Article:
Megathread for news/updates/discussion of Russian invasion of Ukraine - April 13-14
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Let me recap what I've seen today:
My bank sent me a cryptic (and creepy) message saying "Your [bank name] app is working fine. All operations are available. Please don't delete the app". I thought "...okay, that's needy, but I wasn't going to, even though I'm tempted now". Had to research what the hell had happened. Turns out, the app was removed from the App Store (and later from Google Play Store) due to sanctions. You can no longer download it, though you can still use the installed app. (If you're following the news, you know which bank that is: I think it's the only one that had its app nixed in this fashion.)
On the bank's front page, there was a new section about "unmasking the fakes" about the bank. It used to reassure users that everything is working just fine, there are no hacks, there are no unsanctioned money withdrawals, there is no way to covertly make purchases using someone's card information, and there were definitely no leaks of banking details with which to make such purchases. In other words, I'm assuming something'd happened. My money is fine so far.
Then, the national services site (Gosuslugi, or roughly "GovServices") showed me a notification about accepting enrollment into a new state program which pays for up to 100% of tuition costs of those who apply to study IT skills. Server management, backend dev, frontend dev, testing, app dev, design... You get 50% off if your income is deemed too low by the national standards, and 75% or 100% off if you're a pensioner or unemployed. As far as I can tell, it's a perfectly real program that's designed to combat the massive brain drain that's happened recently.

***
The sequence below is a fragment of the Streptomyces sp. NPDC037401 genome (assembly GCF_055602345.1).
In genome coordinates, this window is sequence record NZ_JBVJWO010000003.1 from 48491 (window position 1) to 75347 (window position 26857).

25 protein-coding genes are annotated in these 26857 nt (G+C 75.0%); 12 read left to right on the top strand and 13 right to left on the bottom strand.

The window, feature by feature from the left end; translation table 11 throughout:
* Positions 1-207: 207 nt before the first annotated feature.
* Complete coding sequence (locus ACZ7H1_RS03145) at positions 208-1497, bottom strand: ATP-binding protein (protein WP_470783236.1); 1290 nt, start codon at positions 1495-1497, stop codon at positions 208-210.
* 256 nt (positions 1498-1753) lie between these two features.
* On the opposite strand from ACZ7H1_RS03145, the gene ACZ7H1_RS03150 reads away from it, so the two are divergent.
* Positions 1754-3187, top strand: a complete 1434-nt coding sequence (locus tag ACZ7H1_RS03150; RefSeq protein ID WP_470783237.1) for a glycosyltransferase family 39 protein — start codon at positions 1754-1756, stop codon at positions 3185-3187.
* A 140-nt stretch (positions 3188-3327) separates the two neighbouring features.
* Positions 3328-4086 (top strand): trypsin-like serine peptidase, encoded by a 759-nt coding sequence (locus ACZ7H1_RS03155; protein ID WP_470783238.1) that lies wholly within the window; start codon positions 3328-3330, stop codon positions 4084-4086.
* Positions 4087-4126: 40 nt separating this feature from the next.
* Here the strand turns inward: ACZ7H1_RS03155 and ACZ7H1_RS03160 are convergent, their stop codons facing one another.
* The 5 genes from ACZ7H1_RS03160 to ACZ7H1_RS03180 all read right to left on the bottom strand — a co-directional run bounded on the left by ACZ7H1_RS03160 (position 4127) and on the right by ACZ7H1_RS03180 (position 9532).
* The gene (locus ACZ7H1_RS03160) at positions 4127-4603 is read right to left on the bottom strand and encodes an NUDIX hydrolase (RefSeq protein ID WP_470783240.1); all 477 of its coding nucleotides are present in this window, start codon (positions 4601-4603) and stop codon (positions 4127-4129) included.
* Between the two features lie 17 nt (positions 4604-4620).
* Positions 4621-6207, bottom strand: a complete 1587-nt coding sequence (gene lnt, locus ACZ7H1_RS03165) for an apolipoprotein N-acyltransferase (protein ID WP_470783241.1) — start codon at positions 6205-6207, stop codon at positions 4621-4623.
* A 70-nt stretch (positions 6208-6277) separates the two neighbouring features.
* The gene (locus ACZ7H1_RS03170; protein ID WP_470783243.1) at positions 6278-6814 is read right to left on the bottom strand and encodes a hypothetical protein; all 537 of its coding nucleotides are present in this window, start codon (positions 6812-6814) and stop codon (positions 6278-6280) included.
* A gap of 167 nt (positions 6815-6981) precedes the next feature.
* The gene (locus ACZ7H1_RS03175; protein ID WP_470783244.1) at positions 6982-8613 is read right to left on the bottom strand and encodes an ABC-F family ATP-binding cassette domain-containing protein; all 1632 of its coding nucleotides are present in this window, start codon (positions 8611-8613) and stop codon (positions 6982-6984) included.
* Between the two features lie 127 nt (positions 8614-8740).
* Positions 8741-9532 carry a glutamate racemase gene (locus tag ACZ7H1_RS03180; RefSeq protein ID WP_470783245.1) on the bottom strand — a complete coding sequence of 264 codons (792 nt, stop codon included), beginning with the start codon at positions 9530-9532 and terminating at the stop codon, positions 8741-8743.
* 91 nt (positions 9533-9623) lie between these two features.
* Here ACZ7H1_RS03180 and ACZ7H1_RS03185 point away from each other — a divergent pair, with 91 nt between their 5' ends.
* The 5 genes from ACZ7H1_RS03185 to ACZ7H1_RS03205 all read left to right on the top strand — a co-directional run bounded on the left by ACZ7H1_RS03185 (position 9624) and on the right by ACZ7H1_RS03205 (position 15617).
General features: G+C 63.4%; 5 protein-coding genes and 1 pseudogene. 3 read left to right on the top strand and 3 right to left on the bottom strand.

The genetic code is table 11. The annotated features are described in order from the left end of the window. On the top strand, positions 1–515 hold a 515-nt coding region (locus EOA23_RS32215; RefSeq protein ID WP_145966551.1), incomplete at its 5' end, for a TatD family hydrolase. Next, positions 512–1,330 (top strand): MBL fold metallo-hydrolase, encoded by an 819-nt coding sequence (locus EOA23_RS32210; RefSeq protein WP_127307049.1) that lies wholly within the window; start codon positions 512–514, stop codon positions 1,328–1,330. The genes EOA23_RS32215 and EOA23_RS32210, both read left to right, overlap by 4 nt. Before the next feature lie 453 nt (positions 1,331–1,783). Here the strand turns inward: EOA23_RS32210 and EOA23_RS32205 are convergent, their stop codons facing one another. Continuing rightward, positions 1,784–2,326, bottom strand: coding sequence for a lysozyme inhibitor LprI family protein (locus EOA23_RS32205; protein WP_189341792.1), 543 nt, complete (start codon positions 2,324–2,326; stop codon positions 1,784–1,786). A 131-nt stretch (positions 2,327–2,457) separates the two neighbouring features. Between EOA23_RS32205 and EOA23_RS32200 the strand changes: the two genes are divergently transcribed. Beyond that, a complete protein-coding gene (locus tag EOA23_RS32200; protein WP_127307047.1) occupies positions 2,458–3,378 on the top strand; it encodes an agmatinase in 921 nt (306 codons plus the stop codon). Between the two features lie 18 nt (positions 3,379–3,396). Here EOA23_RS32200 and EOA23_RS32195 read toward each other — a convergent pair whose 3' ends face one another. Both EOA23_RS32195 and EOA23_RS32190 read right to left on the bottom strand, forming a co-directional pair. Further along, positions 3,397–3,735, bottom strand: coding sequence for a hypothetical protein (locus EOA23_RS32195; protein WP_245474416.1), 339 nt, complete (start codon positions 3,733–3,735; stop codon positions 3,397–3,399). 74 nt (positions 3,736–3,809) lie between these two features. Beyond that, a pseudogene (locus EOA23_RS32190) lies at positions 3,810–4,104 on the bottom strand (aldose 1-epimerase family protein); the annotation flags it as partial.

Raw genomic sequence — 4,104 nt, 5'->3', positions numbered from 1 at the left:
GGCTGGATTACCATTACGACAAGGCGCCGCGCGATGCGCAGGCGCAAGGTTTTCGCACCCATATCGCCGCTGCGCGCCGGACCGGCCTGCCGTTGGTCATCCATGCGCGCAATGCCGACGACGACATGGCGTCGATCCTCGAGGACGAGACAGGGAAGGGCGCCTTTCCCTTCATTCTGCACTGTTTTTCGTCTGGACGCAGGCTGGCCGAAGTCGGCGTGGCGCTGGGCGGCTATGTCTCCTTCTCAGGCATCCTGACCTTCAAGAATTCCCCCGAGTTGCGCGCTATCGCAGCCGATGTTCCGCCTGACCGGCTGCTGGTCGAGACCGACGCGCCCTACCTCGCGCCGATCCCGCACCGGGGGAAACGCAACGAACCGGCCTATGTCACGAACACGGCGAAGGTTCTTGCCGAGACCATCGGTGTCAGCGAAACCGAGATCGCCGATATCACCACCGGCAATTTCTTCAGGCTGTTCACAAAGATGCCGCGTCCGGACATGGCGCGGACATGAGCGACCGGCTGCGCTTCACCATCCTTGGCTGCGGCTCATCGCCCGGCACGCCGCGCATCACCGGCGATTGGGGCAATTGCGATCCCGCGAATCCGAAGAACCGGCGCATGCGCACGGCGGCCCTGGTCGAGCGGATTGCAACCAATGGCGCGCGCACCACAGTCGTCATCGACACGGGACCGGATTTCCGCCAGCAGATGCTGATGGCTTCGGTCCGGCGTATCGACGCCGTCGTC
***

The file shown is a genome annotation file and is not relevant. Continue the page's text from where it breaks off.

A week or so ago I've also seen an article in Meduza (a Russian oppositional online newspaper) in Russian about the measures the Russian government is taking to invite Russian citizens working in IT abroad back into the country. Russia's offering monetary incentives, including resettlement money to get one on one's feet upon their arrival into the country. (I wish I could find the article now 'cause I realize I've been talking a lot without sources, but I can't now. If you know what I'm talking about, please link it here.)
Personally, I wouldn't want to get back to Russia if I'd already established a spot abroad. The only reason I can think of is holding a strong pro-Russian position, and even then... Europe and the US pay more (a lot more, considering what's happening to the Russian economy in real time), either has a much higher baseline quality of life, plus it's gonna take uprooting your well-established (probably relatively-wealthy) lifestyle to move to a country which is quickly turning into a huge massively-isolated island of a nation which thin supply of quality electronics and no ability to establish a decent-grade infrastructure for... basically anything, from roads to medicine to IT¹. I'm just not seeing the appeal.
¹ From what I understand, the UI/UX of banking and government apps is superb relative to some of the EU/US counterparts. It is, in my experience, indeed very nice: easy to navigate and to use.
In pursuit of said brain drain, let me spam a few links that I just looked up: